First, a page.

Where is the Upper Tribunal?

Where is the Upper Tribunal?

Upper Tribunal
Established 3 November 2008
Jurisdiction England and Wales Scotland Northern Ireland
Authorized by Tribunals, Courts and Enforcement Act 2007
Appeals to Court of Appeal (England and Wales) Court of Session (Scotland) Court of Appeal (Northern Ireland)

How do I appeal to Upper Tribunal Immigration?

The full name is the Upper Tribunal of the Immigration and Asylum Chamber. To appeal at the Upper Tribunal, you need to apply for permission first. Your application for permission needs to explain why you think the First-tier Tribunal judge made an error in the way they applied the law in deciding your case.

What is the Upper Tribunal Scotland?

The Upper Tribunal hears appeals on decisions of the chambers of the First-tier Tribunal.

Can I appeal against Upper Tribunal decision?

There is a right of appeal to the relevant appellate court against the decision of an Upper Tribunal judge if it is wrong in law. You must have permission from the Upper Tribunal, or if the Upper Tribunal refuses, from the court.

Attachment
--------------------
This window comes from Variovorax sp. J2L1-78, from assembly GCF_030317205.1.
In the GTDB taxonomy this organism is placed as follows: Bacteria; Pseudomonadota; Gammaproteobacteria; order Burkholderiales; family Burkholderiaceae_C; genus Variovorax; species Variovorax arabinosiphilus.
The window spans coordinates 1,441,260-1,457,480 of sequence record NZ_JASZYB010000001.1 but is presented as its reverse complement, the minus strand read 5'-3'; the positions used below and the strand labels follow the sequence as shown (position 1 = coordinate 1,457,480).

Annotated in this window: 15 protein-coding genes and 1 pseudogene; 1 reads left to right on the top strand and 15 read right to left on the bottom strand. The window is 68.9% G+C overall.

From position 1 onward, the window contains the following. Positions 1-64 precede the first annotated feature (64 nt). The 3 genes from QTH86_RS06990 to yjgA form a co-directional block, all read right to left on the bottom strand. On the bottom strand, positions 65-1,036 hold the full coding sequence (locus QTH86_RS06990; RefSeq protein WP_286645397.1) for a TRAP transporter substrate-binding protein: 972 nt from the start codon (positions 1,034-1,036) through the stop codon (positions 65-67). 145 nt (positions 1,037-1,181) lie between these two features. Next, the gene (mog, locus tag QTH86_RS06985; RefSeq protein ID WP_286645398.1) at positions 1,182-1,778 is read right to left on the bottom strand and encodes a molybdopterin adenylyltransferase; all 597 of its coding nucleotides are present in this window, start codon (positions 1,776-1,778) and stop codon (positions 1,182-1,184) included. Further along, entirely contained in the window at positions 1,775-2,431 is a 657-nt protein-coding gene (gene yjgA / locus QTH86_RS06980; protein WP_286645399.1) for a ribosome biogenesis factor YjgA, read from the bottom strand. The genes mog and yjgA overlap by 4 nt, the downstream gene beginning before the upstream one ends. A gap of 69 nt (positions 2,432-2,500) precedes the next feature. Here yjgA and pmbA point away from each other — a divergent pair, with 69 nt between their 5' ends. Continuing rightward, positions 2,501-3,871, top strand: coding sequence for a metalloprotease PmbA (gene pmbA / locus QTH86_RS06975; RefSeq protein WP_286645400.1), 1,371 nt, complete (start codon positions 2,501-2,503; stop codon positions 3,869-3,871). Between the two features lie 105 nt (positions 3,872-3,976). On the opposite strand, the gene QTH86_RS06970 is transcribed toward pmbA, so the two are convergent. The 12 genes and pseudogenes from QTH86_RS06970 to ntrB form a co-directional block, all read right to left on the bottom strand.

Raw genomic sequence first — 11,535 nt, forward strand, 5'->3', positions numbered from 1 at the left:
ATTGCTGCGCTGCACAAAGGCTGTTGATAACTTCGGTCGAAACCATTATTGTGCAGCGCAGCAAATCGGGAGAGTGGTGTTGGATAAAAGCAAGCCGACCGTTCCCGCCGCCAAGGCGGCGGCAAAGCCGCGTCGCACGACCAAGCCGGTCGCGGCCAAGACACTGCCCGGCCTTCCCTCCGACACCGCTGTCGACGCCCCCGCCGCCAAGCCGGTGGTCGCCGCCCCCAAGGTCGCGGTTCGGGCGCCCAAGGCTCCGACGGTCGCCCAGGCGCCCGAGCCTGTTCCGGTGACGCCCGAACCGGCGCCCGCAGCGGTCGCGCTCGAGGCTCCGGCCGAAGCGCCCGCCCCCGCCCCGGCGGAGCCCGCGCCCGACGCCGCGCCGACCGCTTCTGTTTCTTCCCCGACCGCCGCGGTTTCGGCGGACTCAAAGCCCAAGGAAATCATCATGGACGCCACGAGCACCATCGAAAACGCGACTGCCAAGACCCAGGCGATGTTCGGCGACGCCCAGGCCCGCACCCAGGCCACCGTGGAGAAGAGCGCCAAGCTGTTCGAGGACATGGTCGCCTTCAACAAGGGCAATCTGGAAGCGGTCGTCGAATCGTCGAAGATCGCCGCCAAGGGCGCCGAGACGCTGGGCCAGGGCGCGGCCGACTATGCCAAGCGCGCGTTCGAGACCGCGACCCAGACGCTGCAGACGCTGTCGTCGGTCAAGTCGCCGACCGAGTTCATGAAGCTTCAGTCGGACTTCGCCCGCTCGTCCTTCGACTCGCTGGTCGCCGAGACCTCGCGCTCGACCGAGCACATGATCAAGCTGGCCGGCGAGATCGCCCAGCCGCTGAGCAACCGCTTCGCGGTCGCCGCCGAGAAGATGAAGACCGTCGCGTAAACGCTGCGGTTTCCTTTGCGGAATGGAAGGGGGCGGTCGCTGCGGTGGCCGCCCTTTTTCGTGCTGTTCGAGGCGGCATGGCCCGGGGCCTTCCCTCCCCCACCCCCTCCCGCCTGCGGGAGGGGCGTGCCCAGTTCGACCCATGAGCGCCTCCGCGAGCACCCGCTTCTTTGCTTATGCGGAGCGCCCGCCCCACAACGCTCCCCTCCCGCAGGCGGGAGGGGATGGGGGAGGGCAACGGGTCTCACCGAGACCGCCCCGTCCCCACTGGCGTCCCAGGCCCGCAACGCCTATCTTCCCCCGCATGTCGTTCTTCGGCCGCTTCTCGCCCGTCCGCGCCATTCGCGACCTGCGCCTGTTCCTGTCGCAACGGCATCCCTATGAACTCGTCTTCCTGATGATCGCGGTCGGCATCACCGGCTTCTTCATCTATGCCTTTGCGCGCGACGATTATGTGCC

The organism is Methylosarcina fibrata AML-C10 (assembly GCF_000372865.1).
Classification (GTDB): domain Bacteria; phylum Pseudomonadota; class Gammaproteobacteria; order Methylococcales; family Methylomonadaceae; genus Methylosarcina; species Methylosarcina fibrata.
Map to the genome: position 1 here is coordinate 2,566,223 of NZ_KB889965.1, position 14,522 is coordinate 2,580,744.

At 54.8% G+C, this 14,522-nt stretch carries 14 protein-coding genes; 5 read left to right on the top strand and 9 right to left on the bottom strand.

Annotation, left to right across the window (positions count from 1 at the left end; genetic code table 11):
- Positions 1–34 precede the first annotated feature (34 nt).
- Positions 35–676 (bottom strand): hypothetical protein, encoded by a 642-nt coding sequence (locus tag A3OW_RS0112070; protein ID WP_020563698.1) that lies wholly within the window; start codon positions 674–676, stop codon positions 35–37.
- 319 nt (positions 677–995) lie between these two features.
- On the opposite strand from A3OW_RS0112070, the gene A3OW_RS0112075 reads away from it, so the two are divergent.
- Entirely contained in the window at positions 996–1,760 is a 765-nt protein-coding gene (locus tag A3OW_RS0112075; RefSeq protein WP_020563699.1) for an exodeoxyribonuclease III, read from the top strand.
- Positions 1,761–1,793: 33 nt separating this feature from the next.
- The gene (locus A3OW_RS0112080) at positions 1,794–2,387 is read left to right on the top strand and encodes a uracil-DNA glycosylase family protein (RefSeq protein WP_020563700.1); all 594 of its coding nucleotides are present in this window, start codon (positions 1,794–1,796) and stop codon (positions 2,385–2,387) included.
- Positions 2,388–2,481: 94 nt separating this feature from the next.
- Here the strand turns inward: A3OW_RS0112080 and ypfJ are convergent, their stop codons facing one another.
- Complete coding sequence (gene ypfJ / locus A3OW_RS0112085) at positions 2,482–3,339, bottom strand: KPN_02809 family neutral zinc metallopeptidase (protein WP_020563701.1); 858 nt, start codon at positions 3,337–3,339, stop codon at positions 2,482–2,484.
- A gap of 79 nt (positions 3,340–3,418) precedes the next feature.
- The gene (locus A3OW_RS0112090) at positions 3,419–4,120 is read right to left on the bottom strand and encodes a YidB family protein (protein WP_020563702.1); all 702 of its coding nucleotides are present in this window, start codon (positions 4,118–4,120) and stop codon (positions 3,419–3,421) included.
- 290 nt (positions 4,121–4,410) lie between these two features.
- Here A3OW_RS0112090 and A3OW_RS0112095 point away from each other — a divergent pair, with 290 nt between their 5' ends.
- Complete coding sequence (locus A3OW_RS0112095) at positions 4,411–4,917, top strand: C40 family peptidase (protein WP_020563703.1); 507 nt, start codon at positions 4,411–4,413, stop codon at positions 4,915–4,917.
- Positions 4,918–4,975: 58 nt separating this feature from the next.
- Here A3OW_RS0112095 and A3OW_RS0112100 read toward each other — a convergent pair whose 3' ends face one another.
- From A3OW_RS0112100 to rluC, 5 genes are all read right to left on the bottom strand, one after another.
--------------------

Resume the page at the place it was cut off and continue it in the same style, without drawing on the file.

How long is Upper Tribunal?

How long will my case take? First-tier Tribunal) within 10 weeks of receiving your application and appeals (where permission has been granted by the First-tier Tribunal, or an Upper Tribunal judge has granted permission to appeal) within 20 weeks of receipt.

Who is the head of the Scottish tribunal service?

Rt Hon Lord Woolman
The current President of Scottish Tribunals is The Rt Hon Lord Woolman.

Do I need a lawyer for First Tier tribunal?

You do not have to be represented by a barrister, solicitor or valuer. You can appoint a representative (whether legally qualified or not) as long as you give written notice of the appointment (that is, the representative’s name and address) to the tribunal and your landlord.

What kind of cases do tribunals hear?

The cases we most commonly handle are disputes relating to:

  • personal injury.
  • negligence.
  • breach of contract.
  • breach of a statutory duty.
  • breach of the Human Rights Act 1998.
  • libel, slander and other torts.